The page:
• Inability to understand your limits on ability

There are also sensory issues experienced like:

  • Chronic ringing in the ears
  • Difficulty with recognizing common objects
  • Balance or dizziness
  • Skin sensitivities like tingling, pain or itchy sensation
  • Sense of smell and taste can be difficult or be bitter or foul
  • Hand-eye coordination may be impaired
  • Sight may be limited or double vision

These behaviors are directly related to the cognitive impairment, sensory issues and are also intensified with emotional changes from frustration, overstimulation and confusion. It is reasonable then to see how victims of TBI will also exhibit changes in:

  • Mental health
    • Depression
    • Anxiety
  • Anger management
  • Mood swings
  • Irritability
  • Sleep disorder, such as insomnia
  • Lack of empathy

After suffering a moderate to severe traumatic brain injury, a there are 4 changes to someone’s consciousness that may be impacted.

Coma. This is when a person is unconscious, and unaware or able to respond to stimulus.  Coma is usually a result of extensive and widespread damage to all parts of the brain. This state can last a few days, weeks or longer. It is not possible to predict when someone will regain consciousness from this state

Vegetative State. Like a being in a coma, this person is unable to respond to stimuli, but they may open their eyes, make sounds, show reflex response or even move. Often this will become a minimally conscious state, but it can become permanent.

Minimally Conscious State: This is when someone is exhibiting severely altered states of consciousness, some signs of self-awareness and their surroundings. There are more than one state of consciousness and often this occurs as someone transitions from coma, or vegetative state to some state of recovery.

Brain Death. The brain and brain stem no longer produce measurable activity. When this happens any life support such as respirators will be removed, breathing will stop, and heart failure will occur.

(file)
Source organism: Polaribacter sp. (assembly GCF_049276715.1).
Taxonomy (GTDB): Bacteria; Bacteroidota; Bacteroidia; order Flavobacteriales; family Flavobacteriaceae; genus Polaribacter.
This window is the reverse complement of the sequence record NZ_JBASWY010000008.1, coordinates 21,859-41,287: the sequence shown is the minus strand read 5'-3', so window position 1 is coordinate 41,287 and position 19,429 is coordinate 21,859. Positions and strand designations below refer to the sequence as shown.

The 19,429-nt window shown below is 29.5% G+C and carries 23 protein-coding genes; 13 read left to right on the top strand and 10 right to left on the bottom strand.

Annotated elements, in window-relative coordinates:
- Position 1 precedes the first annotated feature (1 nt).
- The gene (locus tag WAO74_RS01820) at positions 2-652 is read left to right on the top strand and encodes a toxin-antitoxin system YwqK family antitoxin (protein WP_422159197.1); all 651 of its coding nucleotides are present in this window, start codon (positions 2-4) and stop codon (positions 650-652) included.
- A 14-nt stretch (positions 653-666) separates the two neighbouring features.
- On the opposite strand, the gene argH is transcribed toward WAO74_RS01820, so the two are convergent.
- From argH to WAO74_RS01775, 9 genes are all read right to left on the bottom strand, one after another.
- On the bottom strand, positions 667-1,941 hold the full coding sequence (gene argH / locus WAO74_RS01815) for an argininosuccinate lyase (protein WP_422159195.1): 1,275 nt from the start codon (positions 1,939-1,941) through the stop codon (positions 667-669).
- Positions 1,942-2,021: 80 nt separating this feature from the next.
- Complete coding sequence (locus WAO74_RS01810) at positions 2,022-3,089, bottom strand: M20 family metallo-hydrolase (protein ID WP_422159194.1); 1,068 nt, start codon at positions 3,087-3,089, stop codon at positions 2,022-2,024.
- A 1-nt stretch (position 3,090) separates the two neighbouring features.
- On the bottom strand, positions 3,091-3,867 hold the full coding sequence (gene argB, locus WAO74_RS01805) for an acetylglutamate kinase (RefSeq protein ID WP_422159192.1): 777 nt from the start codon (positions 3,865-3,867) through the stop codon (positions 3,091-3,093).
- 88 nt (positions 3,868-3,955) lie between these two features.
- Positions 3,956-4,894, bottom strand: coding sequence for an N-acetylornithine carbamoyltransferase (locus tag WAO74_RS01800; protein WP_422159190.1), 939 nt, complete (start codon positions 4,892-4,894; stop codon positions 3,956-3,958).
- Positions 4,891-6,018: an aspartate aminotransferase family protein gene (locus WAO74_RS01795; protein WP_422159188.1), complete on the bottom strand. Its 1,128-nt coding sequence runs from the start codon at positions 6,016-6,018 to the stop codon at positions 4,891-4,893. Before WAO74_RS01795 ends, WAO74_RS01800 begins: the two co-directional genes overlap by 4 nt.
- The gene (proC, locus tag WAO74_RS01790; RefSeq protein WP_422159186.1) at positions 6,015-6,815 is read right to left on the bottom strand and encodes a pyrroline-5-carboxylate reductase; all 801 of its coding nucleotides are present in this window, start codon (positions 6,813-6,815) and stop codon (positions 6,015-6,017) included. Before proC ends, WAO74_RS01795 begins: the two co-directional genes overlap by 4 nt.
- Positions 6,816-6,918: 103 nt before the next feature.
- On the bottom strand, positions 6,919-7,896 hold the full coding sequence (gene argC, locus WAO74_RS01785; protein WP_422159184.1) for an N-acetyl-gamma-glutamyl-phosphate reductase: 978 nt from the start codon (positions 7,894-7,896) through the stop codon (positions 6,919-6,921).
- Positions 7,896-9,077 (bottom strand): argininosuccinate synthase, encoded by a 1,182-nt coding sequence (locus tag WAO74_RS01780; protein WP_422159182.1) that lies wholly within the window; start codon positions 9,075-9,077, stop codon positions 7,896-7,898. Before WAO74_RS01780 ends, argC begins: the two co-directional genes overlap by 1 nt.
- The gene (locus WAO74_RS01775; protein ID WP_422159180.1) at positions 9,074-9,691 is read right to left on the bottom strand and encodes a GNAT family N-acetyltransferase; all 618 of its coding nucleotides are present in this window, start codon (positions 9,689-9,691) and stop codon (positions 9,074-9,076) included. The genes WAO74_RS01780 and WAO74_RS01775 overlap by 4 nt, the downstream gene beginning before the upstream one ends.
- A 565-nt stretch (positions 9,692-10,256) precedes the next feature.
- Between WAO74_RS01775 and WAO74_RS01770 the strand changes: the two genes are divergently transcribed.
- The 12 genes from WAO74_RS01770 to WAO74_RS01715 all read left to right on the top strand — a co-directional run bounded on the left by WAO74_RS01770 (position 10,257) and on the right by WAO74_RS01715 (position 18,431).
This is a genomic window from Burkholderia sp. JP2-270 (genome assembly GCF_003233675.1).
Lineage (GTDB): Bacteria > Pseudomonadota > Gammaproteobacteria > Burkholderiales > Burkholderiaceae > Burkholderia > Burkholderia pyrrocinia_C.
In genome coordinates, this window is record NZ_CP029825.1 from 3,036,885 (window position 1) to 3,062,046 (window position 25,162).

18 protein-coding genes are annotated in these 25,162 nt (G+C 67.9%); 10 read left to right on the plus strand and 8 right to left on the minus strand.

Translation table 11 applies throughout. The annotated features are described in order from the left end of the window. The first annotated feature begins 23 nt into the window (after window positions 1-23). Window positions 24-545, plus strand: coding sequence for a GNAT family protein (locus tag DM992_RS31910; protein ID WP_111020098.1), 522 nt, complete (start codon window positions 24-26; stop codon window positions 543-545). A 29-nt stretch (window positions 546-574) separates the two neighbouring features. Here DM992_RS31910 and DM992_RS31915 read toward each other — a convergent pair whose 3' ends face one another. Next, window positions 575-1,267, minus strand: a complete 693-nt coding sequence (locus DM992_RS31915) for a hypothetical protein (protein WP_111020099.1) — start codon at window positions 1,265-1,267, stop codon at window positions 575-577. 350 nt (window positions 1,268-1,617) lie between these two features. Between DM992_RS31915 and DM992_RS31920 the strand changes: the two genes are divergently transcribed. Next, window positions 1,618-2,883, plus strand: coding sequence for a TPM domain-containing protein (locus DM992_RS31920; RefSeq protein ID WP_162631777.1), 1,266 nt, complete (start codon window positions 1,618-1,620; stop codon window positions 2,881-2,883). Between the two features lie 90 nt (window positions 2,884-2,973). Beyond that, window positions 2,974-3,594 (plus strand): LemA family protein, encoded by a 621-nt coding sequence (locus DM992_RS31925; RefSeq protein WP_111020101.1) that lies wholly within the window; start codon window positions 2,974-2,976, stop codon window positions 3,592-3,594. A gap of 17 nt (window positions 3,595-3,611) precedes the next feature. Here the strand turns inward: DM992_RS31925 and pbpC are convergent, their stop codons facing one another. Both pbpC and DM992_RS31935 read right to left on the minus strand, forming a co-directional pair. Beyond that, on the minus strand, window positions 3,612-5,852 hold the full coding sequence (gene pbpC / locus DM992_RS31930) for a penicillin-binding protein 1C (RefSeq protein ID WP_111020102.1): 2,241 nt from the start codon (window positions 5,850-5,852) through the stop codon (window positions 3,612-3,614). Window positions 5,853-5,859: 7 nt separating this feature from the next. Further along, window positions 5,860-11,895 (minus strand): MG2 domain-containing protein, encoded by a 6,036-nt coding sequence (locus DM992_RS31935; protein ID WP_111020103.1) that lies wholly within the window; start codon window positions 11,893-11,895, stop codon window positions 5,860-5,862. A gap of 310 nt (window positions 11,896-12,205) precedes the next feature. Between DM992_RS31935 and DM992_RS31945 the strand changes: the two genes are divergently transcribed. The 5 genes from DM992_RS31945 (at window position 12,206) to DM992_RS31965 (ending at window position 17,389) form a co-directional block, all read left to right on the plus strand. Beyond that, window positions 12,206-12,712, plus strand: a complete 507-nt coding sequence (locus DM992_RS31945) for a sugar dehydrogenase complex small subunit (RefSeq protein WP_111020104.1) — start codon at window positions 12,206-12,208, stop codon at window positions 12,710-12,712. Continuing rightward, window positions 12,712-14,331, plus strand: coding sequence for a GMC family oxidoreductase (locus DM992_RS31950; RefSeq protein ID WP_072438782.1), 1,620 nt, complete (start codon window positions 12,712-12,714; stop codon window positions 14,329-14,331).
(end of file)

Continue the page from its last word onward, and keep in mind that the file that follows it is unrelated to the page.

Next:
Research is now suggesting that repeated trauma or severe brain injury may increase the risk of developing degenerative brain diseases such as Alzheimer’s, Parkinson’s, and Dementia and Chronic Traumatic Encephalopathy. CTE. We will look at CTE in future blogs.

Prevention of Concussion

Children under the age of 4 are particularly at risk for concussion but there are many things you can do around your home and outside to help prevent these injuries.

  • Safety gates at the top of staircases or into areas that have things to climb
  • Secure area rugs to the floor
  • Look for playgrounds that use shock absorbing materials
  • Install window guards that prevent falls out of windows
  • Never let children play on balconies or fire escapes in apartments
  • Hold their hand on slippery surfaces like pool decks
  • Never let them climb on cabinets
  • If they can climb out of cribs put mattresses on the floor
  • Use bathmats in the shower
  • Always wear a helmet

Other precautions are

  • Make sure that handrails are secure
  • Light walkways
  • Get your vision checked
  • Keep stairs clear of clutter
  • Wear a helmet


IF YOU ARE NOT SURE OR ARE CONCERNED THAT YOU OR A LOVED ONE MAY BE SUFFERING FROM A CONCUSSION ALWAYS SEEK MEDICAL ATTENTION AS SOON AS POSSIBLE. This post and website is not intended to be used as medical, legal advice or diagnosis it is for information purposes. The information provided is basic and does not cover all the causes, symptoms or consequences of a concussion or any injury. If you are injured call 911, get someone to take you to an emergency room at the hospital, or see your physician as soon as possible.

There are many different types of concussions. This blog focuses on the basic understanding and an introduction to concussions. If you would like to learn more about the different types of concussions, please visit the GF Strong website for more detailed information or ask your family doctor.